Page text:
7 Reasons to See Avenue Q

Actually, there are about 83 reasons to see Avenue Q, but let’s keep it to seven. And we can start with your entertainment budget.

A most unfortunate event!  Princeton (Matt Augustyniak) worries that Lucy may be a flat-liner—you’ll notice that her human (Sara Barbisch) is absent here—while Kate Monster (Laura Barletta) looks on the bright side.

A most unfortunate event! Princeton (Matt Augustyniak) worries that Lucy may be a flat-liner—you’ll notice that her human (Sara Barbisch) is absent here—while Kate Monster (Laura Barletta) looks on the bright side.

 

ONE: CHEAP THRILLS IF YOU BUY NOW. Maybe you’ve always wanted to see this Tony-winning musical anyway, or would like to see it again. Then by all means catch Stage 62’s rendition, playing through July 28. It’s a solid production—and in several respects a brilliant one—for under $20 per ticket.

But maybe you are not sold on the show itself. In that case, read on.

TWO: IT’S MORE THAN A ONE-TRICK PARODY. There are skeptics who’ve never seen Avenue Q yet think they know all about it. “Oh yeah, that’s the takeoff on ‘Sesame Street,’” they say. Which indeed it is. Instead of Cookie Monster, the show has a giant puppet called Trekkie Monster, addicted not to cookies but to Internet pornography. Instead of catchy lesson songs for children, such as “Put Down the Duckie,” Avenue Q has songs like “It Sucks to Be Me” and “You Can Be as Loud as the Hell You Want When You’re Makin’ Love.”

And yes, to a large extent, the show’s humor rides on shock factor. It is more, however, than a single-gimmick send-up. The writers did more than build a bunch of gags around the narrow premise of “Hey, wouldn’t it be a hoot to do an R-rated ‘Sesame Street’?”

Avenue Q borrows the ‘Sesame Street’ meme and expands upon it in a captivatingly cool way. Taking some basic features of that meme—the cast of characters living on an imaginary street, the goofy Muppet-y puppets, the lesson songs—it literally “sends up” those features into the realm of adulthood, where they really “take off,” because, amazingly, they fit.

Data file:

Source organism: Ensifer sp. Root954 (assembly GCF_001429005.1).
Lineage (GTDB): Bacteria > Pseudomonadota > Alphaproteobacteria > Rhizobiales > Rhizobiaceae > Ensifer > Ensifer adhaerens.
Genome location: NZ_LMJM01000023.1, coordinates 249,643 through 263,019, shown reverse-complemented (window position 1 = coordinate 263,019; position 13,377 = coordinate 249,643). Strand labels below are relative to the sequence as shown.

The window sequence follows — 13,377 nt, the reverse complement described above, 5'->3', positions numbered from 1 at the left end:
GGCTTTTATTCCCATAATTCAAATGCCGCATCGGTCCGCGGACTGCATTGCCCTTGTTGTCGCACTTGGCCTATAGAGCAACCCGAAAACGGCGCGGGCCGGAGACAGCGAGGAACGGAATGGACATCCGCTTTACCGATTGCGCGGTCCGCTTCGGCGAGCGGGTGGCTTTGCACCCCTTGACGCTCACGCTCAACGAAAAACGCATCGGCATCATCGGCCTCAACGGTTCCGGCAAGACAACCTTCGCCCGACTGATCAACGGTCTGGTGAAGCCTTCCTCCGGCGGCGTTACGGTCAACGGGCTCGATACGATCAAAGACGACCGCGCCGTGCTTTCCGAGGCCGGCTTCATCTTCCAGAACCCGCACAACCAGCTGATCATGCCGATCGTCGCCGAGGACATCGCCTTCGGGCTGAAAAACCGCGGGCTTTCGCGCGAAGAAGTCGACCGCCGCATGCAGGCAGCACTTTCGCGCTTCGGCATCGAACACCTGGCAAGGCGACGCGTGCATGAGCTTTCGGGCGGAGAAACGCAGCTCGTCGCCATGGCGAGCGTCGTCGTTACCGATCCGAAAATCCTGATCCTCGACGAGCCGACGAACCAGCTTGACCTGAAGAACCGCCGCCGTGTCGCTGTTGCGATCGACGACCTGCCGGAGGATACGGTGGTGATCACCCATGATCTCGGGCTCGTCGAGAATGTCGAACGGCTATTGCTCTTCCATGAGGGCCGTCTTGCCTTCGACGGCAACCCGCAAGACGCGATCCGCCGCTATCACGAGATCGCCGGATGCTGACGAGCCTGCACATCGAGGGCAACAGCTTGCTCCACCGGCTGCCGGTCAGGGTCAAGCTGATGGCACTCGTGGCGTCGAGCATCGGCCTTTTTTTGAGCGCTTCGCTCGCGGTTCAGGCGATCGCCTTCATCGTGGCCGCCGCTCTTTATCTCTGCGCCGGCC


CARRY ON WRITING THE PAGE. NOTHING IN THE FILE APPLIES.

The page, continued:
The real shock factor comes when you realize that waking the echoes of childhood is a pretty neat way to look at the perplexities of adult life, because, after all, we’re still just children trying to grow up.

THREE: THE SONGS WORK. “Everyone’s a Little Bit Racist” may be politically incorrect but Avenue Q presents the idea for consideration. And “If You Were Gay (That’d Be Okay)” is one of the funniest little ditties about a serious, life-defining subject to be found in show biz. And then there’s “The More You Love Someone (The More You Want to Kill Him)”…well, I could go on and on, but let’s look at how the songs are done.

FOUR: THE PUPPETS WORK. Most adults think puppets are stupid. On first glance, the puppets in Avenue Q may seem not only stupid but also unnecessary. They’re carried and manipulated by live actors, who voice the puppets’ lines and songs without even trying to keep their own lips from moving. One may ask: why bother?

The answer is: what’s going on here is LIVE ANIMATION. With puppets, you can do things that human actors can’t do. If cast members Matt Augustyniak and Laura Barnetta were to enact frantic, naked sex in half-a-dozen positions, it either wouldn’t be convincing, or it might bring in the police to shut down the show. When they make their puppets do it, it’s hilarious.

Or, watch the song-and-dance number in which puppet Nicky sings “If You Were Gay (That’d Be Okay)” to the puppet Rob, who is closeted and in denial. Nicky’s operators (Joey Frollo, with help from Ryan McGrogan) are able to give their puppet a wacky, good-natured exuberance of movement that brings the song to life—and would only look painfully hokey if anyone short of Groucho Marx tried it.